Topping and Suckering
Tobacco should normally be topped as soon as the flower forms. Topping, or removal of the terminal bud, allows the upper leaves to get larger and thicker than they would in an uptopped condition. The top can be removed by breaking it out or cutting it off, preferably before any flowers open. Soon after the top is removed (before, if topping is delayed), axillary buds or suckers develop at each leaf. These will reduce yield and quality if not removed by hand when they exceed about an inch in length.
Harvesting and Curing
A deterrent to home production of tobacco is the need to age the cured tobacco for one to three years or longer. Tobacco may be cured with heat added or it may be air cured. There does not appear to be any practical means for the gardener to use heat to cure the tobacco because of the facilities that are required. Some producers of home-grown tobacco have built curing facilities and may offer them for sale.
Tobacco could be cured without heat if a building with good air circulation is available. Temperatures for air curing may range from 60-65°F up to 90-95°F, and the relative humidity of the air should be about 65-70 percent. Proper curing should take a few weeks in order to have good quality. Tobacco that cures too fast will be green and not have good aroma and flavor, while mold or rot may develop if curing is slow. A building that can be opened and closed as needed to control the relative humidity and drying rate is desirable. Curing procedures need to be developed for individual situations.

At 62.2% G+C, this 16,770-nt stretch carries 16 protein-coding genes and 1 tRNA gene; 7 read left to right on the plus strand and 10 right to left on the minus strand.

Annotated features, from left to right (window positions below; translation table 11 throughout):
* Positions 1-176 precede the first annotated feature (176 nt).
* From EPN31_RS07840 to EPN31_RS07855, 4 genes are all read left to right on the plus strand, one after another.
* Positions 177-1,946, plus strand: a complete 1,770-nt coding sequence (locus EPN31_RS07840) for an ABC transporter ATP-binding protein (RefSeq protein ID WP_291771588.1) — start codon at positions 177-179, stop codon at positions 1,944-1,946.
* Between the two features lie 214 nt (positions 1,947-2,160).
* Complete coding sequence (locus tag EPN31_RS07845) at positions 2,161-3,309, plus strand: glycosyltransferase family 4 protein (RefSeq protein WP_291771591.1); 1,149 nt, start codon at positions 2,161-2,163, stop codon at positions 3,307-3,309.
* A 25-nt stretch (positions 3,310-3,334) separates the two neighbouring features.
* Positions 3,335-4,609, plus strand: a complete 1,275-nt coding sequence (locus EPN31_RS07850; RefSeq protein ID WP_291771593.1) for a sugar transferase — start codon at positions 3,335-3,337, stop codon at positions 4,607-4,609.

Tobacco can be harvested by either removing leaves from the stalk in the field and curing them or by cutting the stalk off at ground level and hanging the entire stalk in the curing facility for the leaves to cure. The leaves would then be removed from the stalk after they have cured. If the leaves are removed in the field, there should be four or five harvests at intervals of 1-2 weeks, starting with the lower leaves.
The first harvest would be at or soon after topping and when the leaves show a slight yellowing. If the entire stalk is cut for curing, it should be about 3-4 weeks after topping. The lower leaves would be partially deteriorated at this time. Provide adequate space between stalks to allow for satisfactory drying of the leaves.
All commercial tobacco is aged for a year or more before it is used. Unaged tobacco is harsh and does not have good flavor. For the home gardener, aging will probably be at least as difficult as proper curing. Aging may require as long as 5-6 years and does not occur unless temperature and moisture conditions are favorable.
If the tobacco is too dry, there is no aging; if it is too moist, the leaves will rot. Unfortunately the proper temperature and moisture content vary widely. The home producer would need the knowledge and skill to properly age the tobacco or be willing to experiment with the process. The same would be true for adding flavoring agents during or after aging and before the tobacco is used.